Twitter Becoming the High School of Political Discourse

With the extent of our government dysfunction reflected in abysmal congressional approval ratings, it’s safe to say that Americans are frustrated. Thirty-three percent of Americans blame partisanship for the current government shutdown and are turning to the Internet to let everyone know just how frustrated they are.

Websites are now encouraging people to drunk dial Congress (with suggested talking points including “I can’t watch the panda” ), with some sites suggesting we tell Congress exactly how we feel, without holding back.

twitter_government_shutdown
http://drunkdialcongress.org/

What better place to take out our frustrations than the Internet, right? We can create usernames that mask our true identity, yell and scream at each other, and never have to actually engage with people who disagree with us.

One of the most recent examples is on Twitter, where competing hashtags like #GOPshutdown and #HarryReidsShutdown dominate the name-calling marathon online.

In 140 characters or less, users contribute to the partisan bickering, with no real consequences. Hiding behind a username, we complain about ineffective government from afar, without having to substantiate our claims.

Instead of using Twitter in a productive way to discuss potential solutions to the hyper-partisanship that plagues Washington, or the flawed electoral process that ensures these politicians remain in power, we tweet stuff like this:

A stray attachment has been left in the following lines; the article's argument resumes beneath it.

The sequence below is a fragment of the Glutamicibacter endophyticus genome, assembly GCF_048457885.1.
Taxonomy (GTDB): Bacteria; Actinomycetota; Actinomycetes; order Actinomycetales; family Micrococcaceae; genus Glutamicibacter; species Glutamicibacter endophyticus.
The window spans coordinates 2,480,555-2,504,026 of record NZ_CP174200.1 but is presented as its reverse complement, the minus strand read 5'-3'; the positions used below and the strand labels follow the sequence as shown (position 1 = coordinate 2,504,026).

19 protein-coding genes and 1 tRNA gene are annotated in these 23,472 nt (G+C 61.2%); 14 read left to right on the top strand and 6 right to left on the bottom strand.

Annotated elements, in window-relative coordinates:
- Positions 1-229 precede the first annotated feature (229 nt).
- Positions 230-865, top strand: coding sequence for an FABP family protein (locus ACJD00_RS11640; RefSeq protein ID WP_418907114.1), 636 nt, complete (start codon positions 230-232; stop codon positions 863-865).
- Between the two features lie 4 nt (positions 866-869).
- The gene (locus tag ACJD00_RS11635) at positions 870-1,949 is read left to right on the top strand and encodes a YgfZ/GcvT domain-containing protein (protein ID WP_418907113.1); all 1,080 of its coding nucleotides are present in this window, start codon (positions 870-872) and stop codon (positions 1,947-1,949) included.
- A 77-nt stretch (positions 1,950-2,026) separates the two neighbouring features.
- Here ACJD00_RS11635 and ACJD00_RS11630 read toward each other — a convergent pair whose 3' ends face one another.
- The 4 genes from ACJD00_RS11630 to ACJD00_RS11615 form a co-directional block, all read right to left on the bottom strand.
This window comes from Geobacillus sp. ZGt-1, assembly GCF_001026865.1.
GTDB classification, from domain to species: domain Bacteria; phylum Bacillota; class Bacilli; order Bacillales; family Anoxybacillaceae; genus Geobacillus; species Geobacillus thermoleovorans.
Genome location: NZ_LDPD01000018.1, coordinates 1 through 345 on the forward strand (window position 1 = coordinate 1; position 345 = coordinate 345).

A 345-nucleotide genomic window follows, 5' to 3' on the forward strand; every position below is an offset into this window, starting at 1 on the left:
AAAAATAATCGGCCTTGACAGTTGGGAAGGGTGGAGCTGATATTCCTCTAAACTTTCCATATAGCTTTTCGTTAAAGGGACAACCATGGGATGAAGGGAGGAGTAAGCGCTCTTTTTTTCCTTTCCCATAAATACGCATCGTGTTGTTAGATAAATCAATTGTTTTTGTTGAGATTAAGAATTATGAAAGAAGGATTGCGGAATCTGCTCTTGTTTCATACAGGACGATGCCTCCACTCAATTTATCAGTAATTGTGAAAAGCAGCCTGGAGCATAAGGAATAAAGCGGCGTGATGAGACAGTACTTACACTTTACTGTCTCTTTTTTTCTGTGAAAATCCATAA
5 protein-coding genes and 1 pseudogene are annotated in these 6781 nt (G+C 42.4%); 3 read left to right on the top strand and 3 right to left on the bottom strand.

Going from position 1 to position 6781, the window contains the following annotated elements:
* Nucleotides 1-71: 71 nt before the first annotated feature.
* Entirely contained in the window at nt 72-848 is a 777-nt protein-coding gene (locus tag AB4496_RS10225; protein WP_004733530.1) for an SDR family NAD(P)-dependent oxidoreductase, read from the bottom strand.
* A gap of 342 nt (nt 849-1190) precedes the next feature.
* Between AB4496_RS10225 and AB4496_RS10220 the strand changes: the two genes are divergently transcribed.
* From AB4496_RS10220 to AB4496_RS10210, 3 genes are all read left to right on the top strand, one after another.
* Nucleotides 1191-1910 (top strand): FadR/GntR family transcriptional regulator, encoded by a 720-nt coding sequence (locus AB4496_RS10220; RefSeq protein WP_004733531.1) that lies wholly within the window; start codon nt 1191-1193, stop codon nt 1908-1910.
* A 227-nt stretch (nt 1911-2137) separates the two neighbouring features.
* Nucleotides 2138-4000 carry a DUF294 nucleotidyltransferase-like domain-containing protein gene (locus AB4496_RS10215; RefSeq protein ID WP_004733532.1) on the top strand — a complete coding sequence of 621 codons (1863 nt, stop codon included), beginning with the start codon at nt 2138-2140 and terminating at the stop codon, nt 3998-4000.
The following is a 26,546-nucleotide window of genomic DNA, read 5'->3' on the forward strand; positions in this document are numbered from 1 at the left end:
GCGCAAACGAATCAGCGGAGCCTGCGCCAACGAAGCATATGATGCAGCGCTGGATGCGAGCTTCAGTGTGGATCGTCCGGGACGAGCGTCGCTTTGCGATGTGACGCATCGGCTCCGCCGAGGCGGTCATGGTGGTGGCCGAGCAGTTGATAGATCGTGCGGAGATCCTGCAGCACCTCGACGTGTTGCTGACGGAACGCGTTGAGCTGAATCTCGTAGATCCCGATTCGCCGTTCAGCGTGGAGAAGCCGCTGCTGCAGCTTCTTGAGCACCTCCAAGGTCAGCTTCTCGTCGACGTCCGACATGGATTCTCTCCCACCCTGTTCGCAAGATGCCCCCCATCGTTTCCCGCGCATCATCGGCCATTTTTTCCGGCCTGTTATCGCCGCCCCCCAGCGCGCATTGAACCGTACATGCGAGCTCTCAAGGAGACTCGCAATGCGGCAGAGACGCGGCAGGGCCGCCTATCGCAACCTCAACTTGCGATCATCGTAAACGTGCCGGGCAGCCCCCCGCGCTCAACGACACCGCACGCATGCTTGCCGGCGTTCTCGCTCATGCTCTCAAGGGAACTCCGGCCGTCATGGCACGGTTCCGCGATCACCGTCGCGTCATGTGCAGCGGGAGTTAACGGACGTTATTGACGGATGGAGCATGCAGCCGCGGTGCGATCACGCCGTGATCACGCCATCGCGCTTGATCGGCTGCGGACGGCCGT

After the 2012 election, I explained 10 powerful ways in which Twitter was introduced and adopted into the political realm. One of which was it’s ability to empower us. Twitter grants us the unique opportunity to speak directly to our leaders. It allows us to connect with people otherwise unreachable; local community leaders, organizations, even those who represent us in Washington.

What we see going on today, however, is the slow deterioration of our civil discourse seeping into the Twittersphere, turning Twitter into what Matt K. Lewis refers to as a dark place.

and to see if others will laugh and join in. Aside from trolling for victims after some tragedy, Twitter isn’t used for reporting much anymore. But it is used for snark,” he adds as a reason why he hates Twitter.

This phenomenon is not unique to Twitter. We’ve seen the level of discourse drop in all discussions on and offline, and while there will always be people using the Internet unproductively, I truly believe that there is room for substantial debate online.

For those of you interested in using the Internet as a platform to share ideas, as a forum for a meaningful discussion on solutions, and to embody the civil discourse we hope to see in Washington, I invite you to join our community online.

Join us on  Facebook and Twitter